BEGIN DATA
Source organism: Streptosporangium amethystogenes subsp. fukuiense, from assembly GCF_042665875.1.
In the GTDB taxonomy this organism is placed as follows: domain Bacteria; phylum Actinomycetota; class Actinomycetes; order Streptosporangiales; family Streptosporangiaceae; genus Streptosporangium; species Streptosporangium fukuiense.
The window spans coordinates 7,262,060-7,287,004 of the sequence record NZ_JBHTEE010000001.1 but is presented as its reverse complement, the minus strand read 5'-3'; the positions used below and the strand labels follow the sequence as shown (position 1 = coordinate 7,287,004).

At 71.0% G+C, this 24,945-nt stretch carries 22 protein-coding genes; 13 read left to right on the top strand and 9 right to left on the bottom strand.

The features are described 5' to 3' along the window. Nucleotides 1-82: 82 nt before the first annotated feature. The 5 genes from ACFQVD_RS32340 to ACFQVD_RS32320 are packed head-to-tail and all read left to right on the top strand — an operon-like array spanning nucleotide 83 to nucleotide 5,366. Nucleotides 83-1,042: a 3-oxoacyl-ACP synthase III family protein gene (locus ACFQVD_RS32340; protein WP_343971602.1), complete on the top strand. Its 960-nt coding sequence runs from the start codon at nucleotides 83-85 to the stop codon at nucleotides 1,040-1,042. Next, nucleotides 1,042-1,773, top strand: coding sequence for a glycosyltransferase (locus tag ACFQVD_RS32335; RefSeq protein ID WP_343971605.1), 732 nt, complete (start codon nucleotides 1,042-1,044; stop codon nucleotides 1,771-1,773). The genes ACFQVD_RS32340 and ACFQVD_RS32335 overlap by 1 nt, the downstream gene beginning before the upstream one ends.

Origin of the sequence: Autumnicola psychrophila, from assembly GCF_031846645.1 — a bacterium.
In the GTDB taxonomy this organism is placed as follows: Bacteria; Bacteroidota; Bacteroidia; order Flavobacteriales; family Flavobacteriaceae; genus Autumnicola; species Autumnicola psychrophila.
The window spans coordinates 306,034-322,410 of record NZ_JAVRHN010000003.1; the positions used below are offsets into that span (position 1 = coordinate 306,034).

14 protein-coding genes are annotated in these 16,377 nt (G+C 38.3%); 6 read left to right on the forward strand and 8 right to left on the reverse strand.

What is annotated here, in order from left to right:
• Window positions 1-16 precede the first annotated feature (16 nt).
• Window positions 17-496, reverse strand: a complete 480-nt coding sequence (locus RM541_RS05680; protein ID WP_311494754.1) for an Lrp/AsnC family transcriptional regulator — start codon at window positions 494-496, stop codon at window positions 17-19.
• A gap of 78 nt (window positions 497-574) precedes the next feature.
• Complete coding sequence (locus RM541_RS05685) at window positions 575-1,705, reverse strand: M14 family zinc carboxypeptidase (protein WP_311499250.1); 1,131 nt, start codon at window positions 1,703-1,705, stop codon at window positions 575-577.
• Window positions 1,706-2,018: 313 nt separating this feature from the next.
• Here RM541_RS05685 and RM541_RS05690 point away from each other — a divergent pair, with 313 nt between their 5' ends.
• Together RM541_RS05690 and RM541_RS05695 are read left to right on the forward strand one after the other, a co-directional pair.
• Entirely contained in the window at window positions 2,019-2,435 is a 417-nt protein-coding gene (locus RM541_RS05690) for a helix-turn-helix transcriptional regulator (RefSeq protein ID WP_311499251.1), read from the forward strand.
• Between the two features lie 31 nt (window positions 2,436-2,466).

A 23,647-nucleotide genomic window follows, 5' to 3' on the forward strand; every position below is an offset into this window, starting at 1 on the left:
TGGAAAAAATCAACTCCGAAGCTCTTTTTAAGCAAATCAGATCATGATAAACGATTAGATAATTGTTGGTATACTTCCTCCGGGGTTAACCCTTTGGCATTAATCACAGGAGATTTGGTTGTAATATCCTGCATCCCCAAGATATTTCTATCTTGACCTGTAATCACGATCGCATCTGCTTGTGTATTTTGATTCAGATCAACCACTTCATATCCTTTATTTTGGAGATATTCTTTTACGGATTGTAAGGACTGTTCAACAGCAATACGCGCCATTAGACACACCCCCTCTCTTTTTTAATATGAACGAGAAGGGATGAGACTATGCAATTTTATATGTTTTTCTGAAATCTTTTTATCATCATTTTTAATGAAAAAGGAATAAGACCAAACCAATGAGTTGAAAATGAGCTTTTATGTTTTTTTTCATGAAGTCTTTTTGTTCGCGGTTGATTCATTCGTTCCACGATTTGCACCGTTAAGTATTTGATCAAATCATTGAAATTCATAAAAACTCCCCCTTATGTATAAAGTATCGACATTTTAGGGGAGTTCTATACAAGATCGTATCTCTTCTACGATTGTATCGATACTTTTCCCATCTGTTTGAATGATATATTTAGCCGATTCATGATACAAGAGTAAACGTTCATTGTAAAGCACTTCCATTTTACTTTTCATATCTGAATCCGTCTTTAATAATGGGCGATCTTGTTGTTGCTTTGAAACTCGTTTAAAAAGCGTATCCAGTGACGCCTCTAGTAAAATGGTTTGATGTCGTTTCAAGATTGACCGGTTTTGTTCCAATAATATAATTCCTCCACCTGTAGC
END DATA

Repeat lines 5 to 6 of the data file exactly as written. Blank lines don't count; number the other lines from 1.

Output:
The features are described 5' to 3' along the window. Nucleotides 1-82: 82 nt before the first annotated feature. The 5 genes from ACFQVD_RS32340 to ACFQVD_RS32320 are packed head-to-tail and all read left to right on the top strand — an operon-like array spanning nucleotide 83 to nucleotide 5,366. Nucleotides 83-1,042: a 3-oxoacyl-ACP synthase III family protein gene (locus ACFQVD_RS32340; protein WP_343971602.1), complete on the top strand. Its 960-nt coding sequence runs from the start codon at nucleotides 83-85 to the stop codon at nucleotides 1,040-1,042. Next, nucleotides 1,042-1,773, top strand: coding sequence for a glycosyltransferase (locus tag ACFQVD_RS32335; RefSeq protein ID WP_343971605.1), 732 nt, complete (start codon nucleotides 1,042-1,044; stop codon nucleotides 1,771-1,773). The genes ACFQVD_RS32340 and ACFQVD_RS32335 overlap by 1 nt, the downstream gene beginning before the upstream one ends.

Origin of the sequence: Autumnicola psychrophila, from assembly GCF_031846645.1 — a bacterium.